I use both sides of my brain in my work, and that’s unusual for creative people. Creative people usually ignore the business part of the brain, and that’s why many creative people aren’t great at business management. I’ve been lucky, in that I’m surrounded by successful business people. My parents owned a furniture business, so I learned a lot growing up around that, but I was also taught by some of my best clients. In fact, all of my design clients are high-net -worth individuals and entrepreneurs. I was always curious about how my clients became successful, and in the early days of my design business, I wasn’t shy about asking those clients about how to run a business, and what inspired them.

I remember a specific client of mine who sat me down one day and brought attention to the way I bill. He even explained how to price my services. I was really young at the time (I’ve been in business for about 34 years, so it was probably in my fifth year in design) and he showed me how I could standardize my fee structure and streamline my product costing. He said point blank that I’d have to start valuing my business and my time, and reminded me who my clients were. He said, ‘if you want to be really valued, you can’t be shy about valuing yourself.”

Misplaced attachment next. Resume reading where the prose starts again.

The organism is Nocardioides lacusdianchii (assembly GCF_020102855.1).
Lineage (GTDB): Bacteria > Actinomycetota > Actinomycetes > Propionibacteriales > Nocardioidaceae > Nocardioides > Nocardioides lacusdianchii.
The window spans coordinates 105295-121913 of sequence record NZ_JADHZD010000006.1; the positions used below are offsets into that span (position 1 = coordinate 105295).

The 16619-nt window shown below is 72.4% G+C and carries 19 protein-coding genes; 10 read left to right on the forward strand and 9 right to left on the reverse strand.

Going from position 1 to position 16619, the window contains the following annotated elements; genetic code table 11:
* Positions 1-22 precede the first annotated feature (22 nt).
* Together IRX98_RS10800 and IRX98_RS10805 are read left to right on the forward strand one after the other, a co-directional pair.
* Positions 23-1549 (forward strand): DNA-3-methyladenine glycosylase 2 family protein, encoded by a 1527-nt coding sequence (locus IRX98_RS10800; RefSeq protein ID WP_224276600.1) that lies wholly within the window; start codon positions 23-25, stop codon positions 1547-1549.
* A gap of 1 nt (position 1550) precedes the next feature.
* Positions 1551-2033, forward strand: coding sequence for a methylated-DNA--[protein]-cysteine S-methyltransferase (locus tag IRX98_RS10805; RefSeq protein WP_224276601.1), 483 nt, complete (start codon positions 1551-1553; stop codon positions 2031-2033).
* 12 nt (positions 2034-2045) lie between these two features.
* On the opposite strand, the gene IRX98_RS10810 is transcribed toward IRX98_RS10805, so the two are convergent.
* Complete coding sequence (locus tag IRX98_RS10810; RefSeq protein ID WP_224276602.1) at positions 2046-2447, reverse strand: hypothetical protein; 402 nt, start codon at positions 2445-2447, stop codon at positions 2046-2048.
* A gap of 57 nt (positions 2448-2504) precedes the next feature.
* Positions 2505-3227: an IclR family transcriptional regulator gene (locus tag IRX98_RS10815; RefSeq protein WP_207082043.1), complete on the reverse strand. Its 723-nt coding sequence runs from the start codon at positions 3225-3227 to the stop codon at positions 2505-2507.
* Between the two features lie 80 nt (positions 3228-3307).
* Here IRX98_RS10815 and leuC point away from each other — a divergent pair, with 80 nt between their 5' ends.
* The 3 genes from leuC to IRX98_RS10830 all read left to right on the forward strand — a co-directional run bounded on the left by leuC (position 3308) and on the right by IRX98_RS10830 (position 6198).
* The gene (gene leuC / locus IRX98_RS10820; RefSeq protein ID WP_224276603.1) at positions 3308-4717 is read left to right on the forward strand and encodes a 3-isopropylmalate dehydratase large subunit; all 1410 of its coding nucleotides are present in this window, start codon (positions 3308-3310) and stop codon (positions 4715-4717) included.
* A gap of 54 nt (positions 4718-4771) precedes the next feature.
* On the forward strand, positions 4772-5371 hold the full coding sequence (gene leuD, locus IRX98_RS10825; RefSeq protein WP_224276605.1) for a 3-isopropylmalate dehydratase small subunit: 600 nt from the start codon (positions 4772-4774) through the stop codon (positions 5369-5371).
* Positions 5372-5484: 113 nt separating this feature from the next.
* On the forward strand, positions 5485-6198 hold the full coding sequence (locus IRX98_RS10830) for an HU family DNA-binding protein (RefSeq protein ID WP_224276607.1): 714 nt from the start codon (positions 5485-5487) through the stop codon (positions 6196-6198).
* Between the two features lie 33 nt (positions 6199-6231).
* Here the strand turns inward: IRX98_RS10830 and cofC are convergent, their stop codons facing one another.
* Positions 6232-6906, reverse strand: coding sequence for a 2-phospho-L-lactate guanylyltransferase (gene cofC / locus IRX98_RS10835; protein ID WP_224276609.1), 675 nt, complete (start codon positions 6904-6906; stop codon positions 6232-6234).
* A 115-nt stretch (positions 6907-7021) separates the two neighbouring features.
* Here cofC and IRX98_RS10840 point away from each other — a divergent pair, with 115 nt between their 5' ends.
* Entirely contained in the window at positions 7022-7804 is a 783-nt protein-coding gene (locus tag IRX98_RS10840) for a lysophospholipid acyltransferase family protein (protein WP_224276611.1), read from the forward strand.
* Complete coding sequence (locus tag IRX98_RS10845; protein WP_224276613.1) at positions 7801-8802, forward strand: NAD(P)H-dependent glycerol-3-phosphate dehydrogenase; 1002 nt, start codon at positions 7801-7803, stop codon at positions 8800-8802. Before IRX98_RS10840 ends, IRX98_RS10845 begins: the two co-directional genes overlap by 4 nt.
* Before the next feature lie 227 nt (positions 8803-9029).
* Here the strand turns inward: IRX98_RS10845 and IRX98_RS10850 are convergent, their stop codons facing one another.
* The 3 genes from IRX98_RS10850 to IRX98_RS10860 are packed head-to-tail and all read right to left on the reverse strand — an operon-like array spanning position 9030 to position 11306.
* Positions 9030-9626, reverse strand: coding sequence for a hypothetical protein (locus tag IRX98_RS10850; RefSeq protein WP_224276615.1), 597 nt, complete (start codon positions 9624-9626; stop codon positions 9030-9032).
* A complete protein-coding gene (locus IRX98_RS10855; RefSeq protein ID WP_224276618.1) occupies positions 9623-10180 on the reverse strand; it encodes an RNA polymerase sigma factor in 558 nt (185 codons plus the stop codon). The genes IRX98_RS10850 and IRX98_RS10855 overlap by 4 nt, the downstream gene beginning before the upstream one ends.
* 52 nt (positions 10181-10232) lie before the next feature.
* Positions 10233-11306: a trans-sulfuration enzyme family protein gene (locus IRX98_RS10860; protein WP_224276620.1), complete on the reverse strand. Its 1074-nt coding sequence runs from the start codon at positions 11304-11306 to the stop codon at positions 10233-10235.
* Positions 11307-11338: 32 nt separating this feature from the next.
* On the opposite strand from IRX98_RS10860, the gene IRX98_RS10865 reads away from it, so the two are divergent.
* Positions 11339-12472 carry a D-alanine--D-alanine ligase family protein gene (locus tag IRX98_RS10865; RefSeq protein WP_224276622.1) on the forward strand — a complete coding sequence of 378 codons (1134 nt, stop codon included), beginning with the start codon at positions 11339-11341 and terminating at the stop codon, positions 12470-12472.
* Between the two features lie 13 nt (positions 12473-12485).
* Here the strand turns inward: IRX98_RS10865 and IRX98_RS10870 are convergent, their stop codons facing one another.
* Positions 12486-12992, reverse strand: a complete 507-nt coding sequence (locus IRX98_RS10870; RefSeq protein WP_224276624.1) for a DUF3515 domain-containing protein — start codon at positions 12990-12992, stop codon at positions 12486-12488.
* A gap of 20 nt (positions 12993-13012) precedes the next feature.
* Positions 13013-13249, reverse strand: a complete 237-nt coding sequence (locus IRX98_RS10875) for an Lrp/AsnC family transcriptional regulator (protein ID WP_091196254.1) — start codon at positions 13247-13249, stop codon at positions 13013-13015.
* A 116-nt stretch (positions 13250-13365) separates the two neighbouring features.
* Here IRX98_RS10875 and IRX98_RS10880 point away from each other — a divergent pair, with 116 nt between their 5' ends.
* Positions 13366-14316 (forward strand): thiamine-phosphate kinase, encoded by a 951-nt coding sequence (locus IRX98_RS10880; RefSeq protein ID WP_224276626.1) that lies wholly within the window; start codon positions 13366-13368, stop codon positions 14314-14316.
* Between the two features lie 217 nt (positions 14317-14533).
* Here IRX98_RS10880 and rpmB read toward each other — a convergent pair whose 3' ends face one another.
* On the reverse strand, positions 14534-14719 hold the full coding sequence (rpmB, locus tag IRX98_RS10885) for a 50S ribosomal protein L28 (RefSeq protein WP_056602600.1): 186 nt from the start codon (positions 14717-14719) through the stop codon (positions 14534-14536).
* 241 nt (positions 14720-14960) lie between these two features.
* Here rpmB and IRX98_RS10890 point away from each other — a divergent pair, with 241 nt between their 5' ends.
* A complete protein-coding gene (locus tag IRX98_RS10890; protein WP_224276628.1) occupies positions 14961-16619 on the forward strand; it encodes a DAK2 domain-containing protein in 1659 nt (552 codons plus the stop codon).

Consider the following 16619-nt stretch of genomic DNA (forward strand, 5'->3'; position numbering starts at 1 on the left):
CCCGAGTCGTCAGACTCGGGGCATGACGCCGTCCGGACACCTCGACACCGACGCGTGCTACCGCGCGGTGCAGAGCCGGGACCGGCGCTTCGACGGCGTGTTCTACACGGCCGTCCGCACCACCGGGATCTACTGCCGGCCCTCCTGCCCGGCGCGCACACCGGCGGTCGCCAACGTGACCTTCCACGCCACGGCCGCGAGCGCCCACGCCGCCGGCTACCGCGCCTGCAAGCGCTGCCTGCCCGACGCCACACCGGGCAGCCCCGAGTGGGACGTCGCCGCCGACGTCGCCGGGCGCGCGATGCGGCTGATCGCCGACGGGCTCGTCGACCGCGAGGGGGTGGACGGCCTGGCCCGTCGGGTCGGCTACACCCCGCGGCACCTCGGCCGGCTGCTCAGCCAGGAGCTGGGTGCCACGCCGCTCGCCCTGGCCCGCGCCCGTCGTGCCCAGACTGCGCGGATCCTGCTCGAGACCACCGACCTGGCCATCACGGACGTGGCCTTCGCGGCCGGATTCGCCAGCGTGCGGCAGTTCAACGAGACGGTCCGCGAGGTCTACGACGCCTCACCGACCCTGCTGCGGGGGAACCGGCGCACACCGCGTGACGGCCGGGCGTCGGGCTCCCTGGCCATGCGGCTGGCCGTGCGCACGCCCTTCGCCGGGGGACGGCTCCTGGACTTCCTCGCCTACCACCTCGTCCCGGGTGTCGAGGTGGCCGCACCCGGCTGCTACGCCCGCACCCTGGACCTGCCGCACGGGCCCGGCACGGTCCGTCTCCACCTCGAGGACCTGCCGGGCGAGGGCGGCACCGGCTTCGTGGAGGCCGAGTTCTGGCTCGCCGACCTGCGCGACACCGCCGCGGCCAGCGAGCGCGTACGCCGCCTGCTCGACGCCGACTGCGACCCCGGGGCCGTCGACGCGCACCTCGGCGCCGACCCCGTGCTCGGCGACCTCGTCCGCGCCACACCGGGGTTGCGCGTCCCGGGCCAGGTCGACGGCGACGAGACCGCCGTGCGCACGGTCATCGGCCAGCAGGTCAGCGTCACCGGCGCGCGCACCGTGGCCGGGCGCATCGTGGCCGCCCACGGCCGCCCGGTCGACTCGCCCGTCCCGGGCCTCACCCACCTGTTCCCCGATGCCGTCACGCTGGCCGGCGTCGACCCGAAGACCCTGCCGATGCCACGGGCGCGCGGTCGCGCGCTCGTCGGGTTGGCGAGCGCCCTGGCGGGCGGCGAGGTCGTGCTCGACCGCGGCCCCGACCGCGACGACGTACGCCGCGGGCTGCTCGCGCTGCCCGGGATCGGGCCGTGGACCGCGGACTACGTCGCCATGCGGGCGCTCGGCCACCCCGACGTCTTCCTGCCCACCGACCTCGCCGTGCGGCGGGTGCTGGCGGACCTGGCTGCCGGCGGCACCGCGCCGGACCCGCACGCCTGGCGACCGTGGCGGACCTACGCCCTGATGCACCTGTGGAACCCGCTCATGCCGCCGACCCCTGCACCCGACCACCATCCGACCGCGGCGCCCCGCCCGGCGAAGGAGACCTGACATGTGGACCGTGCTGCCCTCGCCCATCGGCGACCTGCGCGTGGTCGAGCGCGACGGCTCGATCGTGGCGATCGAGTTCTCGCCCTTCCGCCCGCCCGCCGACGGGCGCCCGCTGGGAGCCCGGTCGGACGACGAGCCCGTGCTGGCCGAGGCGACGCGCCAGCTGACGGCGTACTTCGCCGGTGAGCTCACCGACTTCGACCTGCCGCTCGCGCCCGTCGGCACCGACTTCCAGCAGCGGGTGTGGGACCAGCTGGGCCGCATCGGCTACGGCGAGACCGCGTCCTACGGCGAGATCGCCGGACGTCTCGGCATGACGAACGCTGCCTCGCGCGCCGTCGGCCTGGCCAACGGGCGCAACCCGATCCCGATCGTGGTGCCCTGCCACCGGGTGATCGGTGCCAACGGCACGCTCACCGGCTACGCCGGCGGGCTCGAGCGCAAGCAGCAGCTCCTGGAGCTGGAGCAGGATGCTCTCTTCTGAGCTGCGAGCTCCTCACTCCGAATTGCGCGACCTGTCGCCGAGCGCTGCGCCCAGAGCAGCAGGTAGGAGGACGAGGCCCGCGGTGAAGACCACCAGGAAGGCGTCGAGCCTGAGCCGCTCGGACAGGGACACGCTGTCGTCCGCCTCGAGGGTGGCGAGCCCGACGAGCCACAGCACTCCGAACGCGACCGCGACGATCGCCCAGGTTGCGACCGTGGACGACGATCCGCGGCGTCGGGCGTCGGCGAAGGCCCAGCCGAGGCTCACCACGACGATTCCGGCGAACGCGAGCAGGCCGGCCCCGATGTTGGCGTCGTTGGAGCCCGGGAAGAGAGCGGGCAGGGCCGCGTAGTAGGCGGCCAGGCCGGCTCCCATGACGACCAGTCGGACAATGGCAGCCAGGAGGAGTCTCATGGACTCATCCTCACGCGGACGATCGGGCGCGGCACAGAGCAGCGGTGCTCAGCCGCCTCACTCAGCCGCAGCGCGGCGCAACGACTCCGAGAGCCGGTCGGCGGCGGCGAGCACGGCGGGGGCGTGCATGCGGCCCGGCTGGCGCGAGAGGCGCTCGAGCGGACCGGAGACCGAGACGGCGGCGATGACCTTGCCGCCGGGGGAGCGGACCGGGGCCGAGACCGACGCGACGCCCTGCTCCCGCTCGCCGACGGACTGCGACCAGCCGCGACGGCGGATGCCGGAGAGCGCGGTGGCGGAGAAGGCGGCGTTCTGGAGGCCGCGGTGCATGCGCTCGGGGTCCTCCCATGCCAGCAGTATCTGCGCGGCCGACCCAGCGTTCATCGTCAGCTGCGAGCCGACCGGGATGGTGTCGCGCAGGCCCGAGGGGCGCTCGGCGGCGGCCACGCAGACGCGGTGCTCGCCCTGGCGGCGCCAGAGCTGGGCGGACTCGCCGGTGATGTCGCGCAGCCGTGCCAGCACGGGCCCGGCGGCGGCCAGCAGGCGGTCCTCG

Clients also guided me when I opened my product business, GlucksteinHome. One quite successful client guided me on private equity. He talked about financing the business by myself and resisting the urge to go outside for capital. As a result of that — and great financial advice and management — I proudly own 100% of that business. As my client pointed out, ‘You have enough revenue coming in between all your businesses to finance and grow your business yourself.’

I’ve spoken to students and other young designers along the way. Besides studying design (which many young people don’t seem to think they have to do), I encourage them to work for the best people, so that they can learn the business. So many people want to open their own business, and so many of them want to do it right away, but you need to learn on the job about construction, design, sourcing. Early on, you don’t know how to run a business, although you think you do.

One of the most important things I’ve learned from my clients, aside from business, is to give back. My clients are some of the most philanthropic people in the country. The amount of money that my clients give to charities is extraordinary. I see first-hand that it gives you a balance in life, and I think it’s important for everybody to really make a contribution, no matter where you are in life. I’m on the board of the Children’s Aid Foundation and the work we do there is so important to me. We support children in care — either the foster care system, group homes, homeless youth in the child welfare system. Because of my clients, philanthropy is a growing part of my life.

In the end, although people may disagree, running the business is as important as the creative side. You can’t be creative if your business collapses. I’ve been very lucky to have clients that have taken the time to mentor me and teach me how to build an effective business.

AS TOLD TO

DENISE O’CONNELL

MONEYTALK LIFE

ILLUSTRATION

VERONICA PARK